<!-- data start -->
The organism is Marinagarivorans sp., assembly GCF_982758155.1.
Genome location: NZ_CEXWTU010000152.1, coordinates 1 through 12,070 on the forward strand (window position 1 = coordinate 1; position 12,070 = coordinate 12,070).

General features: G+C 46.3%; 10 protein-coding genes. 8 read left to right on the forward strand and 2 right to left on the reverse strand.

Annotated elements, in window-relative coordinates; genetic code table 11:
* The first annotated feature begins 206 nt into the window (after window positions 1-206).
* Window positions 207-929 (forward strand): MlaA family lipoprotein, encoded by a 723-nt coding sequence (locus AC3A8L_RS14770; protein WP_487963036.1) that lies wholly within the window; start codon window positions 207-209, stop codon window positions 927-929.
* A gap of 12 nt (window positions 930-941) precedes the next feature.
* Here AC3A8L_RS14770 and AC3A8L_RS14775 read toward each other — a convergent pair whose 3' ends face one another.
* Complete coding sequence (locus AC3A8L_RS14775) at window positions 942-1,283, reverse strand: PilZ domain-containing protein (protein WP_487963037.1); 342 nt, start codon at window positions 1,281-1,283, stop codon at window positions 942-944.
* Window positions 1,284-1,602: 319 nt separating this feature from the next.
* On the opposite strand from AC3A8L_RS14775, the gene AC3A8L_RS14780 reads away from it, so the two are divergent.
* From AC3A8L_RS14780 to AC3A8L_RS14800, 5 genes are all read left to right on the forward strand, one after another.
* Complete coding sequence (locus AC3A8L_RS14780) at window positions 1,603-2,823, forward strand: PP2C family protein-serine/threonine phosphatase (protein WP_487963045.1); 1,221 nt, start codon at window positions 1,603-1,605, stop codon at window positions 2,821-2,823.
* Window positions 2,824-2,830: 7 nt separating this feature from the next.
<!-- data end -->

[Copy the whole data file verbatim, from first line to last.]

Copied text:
The organism is Marinagarivorans sp., assembly GCF_982758155.1.
Genome location: NZ_CEXWTU010000152.1, coordinates 1 through 12,070 on the forward strand (window position 1 = coordinate 1; position 12,070 = coordinate 12,070).

General features: G+C 46.3%; 10 protein-coding genes. 8 read left to right on the forward strand and 2 right to left on the reverse strand.

Annotated elements, in window-relative coordinates; genetic code table 11:
* The first annotated feature begins 206 nt into the window (after window positions 1-206).
* Window positions 207-929 (forward strand): MlaA family lipoprotein, encoded by a 723-nt coding sequence (locus AC3A8L_RS14770; protein WP_487963036.1) that lies wholly within the window; start codon window positions 207-209, stop codon window positions 927-929.
* A gap of 12 nt (window positions 930-941) precedes the next feature.
* Here AC3A8L_RS14770 and AC3A8L_RS14775 read toward each other — a convergent pair whose 3' ends face one another.
* Complete coding sequence (locus AC3A8L_RS14775) at window positions 942-1,283, reverse strand: PilZ domain-containing protein (protein WP_487963037.1); 342 nt, start codon at window positions 1,281-1,283, stop codon at window positions 942-944.
* Window positions 1,284-1,602: 319 nt separating this feature from the next.
* On the opposite strand from AC3A8L_RS14775, the gene AC3A8L_RS14780 reads away from it, so the two are divergent.
* From AC3A8L_RS14780 to AC3A8L_RS14800, 5 genes are all read left to right on the forward strand, one after another.
* Complete coding sequence (locus AC3A8L_RS14780) at window positions 1,603-2,823, forward strand: PP2C family protein-serine/threonine phosphatase (protein WP_487963045.1); 1,221 nt, start codon at window positions 1,603-1,605, stop codon at window positions 2,821-2,823.
* Window positions 2,824-2,830: 7 nt separating this feature from the next.